Boy receives cancer vaccine by mistake
Photo: Hasse Holmberg/TT

Boy receives cancer vaccine by mistake

A boy scheduled to be vaccinated against mumps, measles, and rubella instead received a vaccine against cervical cancer. His family has now reported the blunder for inspection. READ  

Sweden grants additional funds to jobs agency
Photo: Bertil Enevåg Ericson/TT

Sweden grants additional funds to jobs agency

The Swedish government has announced that it will increase funding to the jobs agency (Arbetsförmedlingen) in 2015, primarily to cover personnel costs but also to prevent long-term unemployment. READ  

Police 'powerless' against street racers
Police on E4 highway. Photo: Johan Nilsson/TT

Police 'powerless' against street racers

Stockholm police said they were powerless to react when streetracers took over at "insane speeds" on a large highway on Friday night. READ  

Saab carmaker wins receivership
Photo: Björn Larsson Rosvall/TT

Saab carmaker wins receivership

After initial rejection, a Chinese-owned company set up to take over Saab's assets after the troubled Swedish carmaker's bankruptcy said on Friday it had succeeded in being placed in receivership. READ  

RECEIVE OUR NEWSLETTER AND ALERTS
Tech
Sweden's highest peak to lose title next year
Politics
How immigration became a key election issue
Society
Brit's life in Sweden becomes BBC radio show
Gallery
People-watching August 27
Gallery
Top ten false friends in Swedish
Blog updates

25 August

Hit och dit, här och där (The Swedish Teacher) »

" Hej igen! A common challenge for Swedish language students are the location adverbs hit/här, dit/där, hem/hemma etc. Some of the location adverbs come in two versions. We should use one type of location adverb when we use a verb describes where we are, and we should use the other type of location adverb when we the verb..." READ »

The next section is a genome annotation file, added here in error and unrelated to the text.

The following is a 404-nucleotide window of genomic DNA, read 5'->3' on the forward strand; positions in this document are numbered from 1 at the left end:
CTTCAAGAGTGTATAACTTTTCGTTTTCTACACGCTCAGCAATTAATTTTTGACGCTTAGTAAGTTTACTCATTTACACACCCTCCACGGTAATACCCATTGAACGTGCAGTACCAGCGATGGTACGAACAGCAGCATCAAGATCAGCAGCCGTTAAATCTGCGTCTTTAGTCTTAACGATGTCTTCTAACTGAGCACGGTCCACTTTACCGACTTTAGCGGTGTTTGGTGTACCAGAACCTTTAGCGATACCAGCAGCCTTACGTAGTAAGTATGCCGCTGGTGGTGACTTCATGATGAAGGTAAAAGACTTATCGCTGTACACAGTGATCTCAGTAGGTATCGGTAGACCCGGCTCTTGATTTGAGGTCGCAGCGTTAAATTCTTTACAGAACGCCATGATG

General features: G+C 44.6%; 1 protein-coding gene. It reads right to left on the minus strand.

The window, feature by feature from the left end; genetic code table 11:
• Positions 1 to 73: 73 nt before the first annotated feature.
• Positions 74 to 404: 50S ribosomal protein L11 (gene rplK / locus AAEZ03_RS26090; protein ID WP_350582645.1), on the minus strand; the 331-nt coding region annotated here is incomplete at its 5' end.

25 August

The Dollar Store (Blogweiser) »

"A dollar store in Sweden. Blog post: http://t.co/tNuuvcP1q0 #USD #greenbacks #sweden #sverige pic.twitter.com/RHFAYf7U1k — Joel Sherwood (@joeldsherwood) August 23, 2014 There’s a chain here in Sweden called The DollarStore. This name always stood out to me in a country where they don’t use dollars. I went there for the first time this weekend. They actually accepted greenbacks..." READ »

 
 
 
National
Roma advocate scoops Wallenberg prize
Society
Meet the man who made a Swedish store recall its high heels for kids
Business & Money
'How I came to run my own business in Sweden'
Politics
Expert explains why Sweden's election oozes uncertainty
National
City plays Schindler's List theme at Nazi rally
Society
For Stockholm Fashion Week, here's the A-Z of Swedish fashion
National
'Amnesiac' man avoids deportation for ten years
Gallery
Princess Estelle through the years
Business & Money
Swedish city all set for six-hour workday trial
Business & Money
Five golden rules for the Swedish job hunt
Sponsored Article
Graduates: Insure your income in Sweden with AEA
Gallery
People-watching August 22-24
National
Armed royal guards caught (very) drunk on the job
National
Sweden orders textbook on Roma discrimination
Gallery
Violent anti-Nazi demonstrations in Malmö
Society
A closer look at Sweden's five official minority languages
Gallery
See the destruction from the southern Sweden floods
Politics
'Sweden Democrats hold the key to elections'
Society
Swedes celebrate first day of smelly fish season
Sponsored Article
Find out what gives this Swedish school executive appeal
Sponsored Article
Introducing...Your finances in Stockholm
Sponsored Article
Introducing...Housing in Stockholm
Latest news from The Local in Austria

More news from Austria at thelocal.at

Latest news from The Local in Switzerland

More news from Switzerland at thelocal.ch

Latest news from The Local in Germany

More news from Germany at thelocal.de

Latest news from The Local in Denmark

More news from Denmark at thelocal.dk

Latest news from The Local in Spain

More news from Spain at thelocal.es

Latest news from The Local in France

More news from France at thelocal.fr

Latest news from The Local in Italy

More news from Italy at thelocal.it

Latest news from The Local in Norway

More news from Norway at thelocal.no

732
jobs available
Swedish Down Town Consulting & Productions
Swedish Down Town Consulting & Productions is an innovative business company which provides valuable assistance with the Swedish Authorities, Swedish language practice and general communications. Call 073-100 47 81 or visit:
www.swedishdowntown.com
PSD Media
PSD Media is marketing company that offers innovative solutions for online retailers. We provide modern solutions that help increase traffic and raise conversion. Visit our site at:
http://psdmedia.se